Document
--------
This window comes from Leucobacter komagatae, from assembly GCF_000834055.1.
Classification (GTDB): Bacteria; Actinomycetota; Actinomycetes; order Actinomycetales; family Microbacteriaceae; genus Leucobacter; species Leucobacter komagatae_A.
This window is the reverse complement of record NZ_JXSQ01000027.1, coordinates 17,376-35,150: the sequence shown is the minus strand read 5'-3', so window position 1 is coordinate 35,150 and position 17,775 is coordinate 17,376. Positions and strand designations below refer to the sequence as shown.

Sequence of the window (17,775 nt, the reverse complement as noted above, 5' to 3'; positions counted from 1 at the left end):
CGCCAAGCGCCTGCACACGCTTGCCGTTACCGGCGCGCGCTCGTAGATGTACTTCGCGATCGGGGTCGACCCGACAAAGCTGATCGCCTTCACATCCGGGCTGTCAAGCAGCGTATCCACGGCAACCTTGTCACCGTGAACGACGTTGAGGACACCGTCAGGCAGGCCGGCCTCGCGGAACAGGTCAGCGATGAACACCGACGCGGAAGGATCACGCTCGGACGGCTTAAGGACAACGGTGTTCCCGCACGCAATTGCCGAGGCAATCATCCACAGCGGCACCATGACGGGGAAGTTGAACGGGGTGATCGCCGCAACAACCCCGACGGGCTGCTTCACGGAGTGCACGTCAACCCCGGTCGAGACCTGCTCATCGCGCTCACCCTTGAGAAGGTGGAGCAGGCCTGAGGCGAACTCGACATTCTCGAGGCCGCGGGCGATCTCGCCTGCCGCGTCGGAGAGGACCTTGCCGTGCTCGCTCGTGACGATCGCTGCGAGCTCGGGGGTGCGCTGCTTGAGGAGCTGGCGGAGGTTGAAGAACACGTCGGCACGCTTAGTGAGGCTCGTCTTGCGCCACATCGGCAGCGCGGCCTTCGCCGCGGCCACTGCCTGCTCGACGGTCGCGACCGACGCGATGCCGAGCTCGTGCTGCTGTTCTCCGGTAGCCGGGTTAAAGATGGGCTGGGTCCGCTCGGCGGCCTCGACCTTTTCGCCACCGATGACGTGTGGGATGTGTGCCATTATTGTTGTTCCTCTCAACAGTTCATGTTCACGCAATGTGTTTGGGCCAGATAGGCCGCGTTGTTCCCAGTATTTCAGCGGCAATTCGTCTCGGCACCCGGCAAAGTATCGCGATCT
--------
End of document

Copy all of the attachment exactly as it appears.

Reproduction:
This window comes from Leucobacter komagatae, from assembly GCF_000834055.1.
Classification (GTDB): Bacteria; Actinomycetota; Actinomycetes; order Actinomycetales; family Microbacteriaceae; genus Leucobacter; species Leucobacter komagatae_A.
This window is the reverse complement of record NZ_JXSQ01000027.1, coordinates 17,376-35,150: the sequence shown is the minus strand read 5'-3', so window position 1 is coordinate 35,150 and position 17,775 is coordinate 17,376. Positions and strand designations below refer to the sequence as shown.

Sequence of the window (17,775 nt, the reverse complement as noted above, 5' to 3'; positions counted from 1 at the left end):
CGCCAAGCGCCTGCACACGCTTGCCGTTACCGGCGCGCGCTCGTAGATGTACTTCGCGATCGGGGTCGACCCGACAAAGCTGATCGCCTTCACATCCGGGCTGTCAAGCAGCGTATCCACGGCAACCTTGTCACCGTGAACGACGTTGAGGACACCGTCAGGCAGGCCGGCCTCGCGGAACAGGTCAGCGATGAACACCGACGCGGAAGGATCACGCTCGGACGGCTTAAGGACAACGGTGTTCCCGCACGCAATTGCCGAGGCAATCATCCACAGCGGCACCATGACGGGGAAGTTGAACGGGGTGATCGCCGCAACAACCCCGACGGGCTGCTTCACGGAGTGCACGTCAACCCCGGTCGAGACCTGCTCATCGCGCTCACCCTTGAGAAGGTGGAGCAGGCCTGAGGCGAACTCGACATTCTCGAGGCCGCGGGCGATCTCGCCTGCCGCGTCGGAGAGGACCTTGCCGTGCTCGCTCGTGACGATCGCTGCGAGCTCGGGGGTGCGCTGCTTGAGGAGCTGGCGGAGGTTGAAGAACACGTCGGCACGCTTAGTGAGGCTCGTCTTGCGCCACATCGGCAGCGCGGCCTTCGCCGCGGCCACTGCCTGCTCGACGGTCGCGACCGACGCGATGCCGAGCTCGTGCTGCTGTTCTCCGGTAGCCGGGTTAAAGATGGGCTGGGTCCGCTCGGCGGCCTCGACCTTTTCGCCACCGATGACGTGTGGGATGTGTGCCATTATTGTTGTTCCTCTCAACAGTTCATGTTCACGCAATGTGTTTGGGCCAGATAGGCCGCGTTGTTCCCAGTATTTCAGCGGCAATTCGTCTCGGCACCCGGCAAAGTATCGCGATCT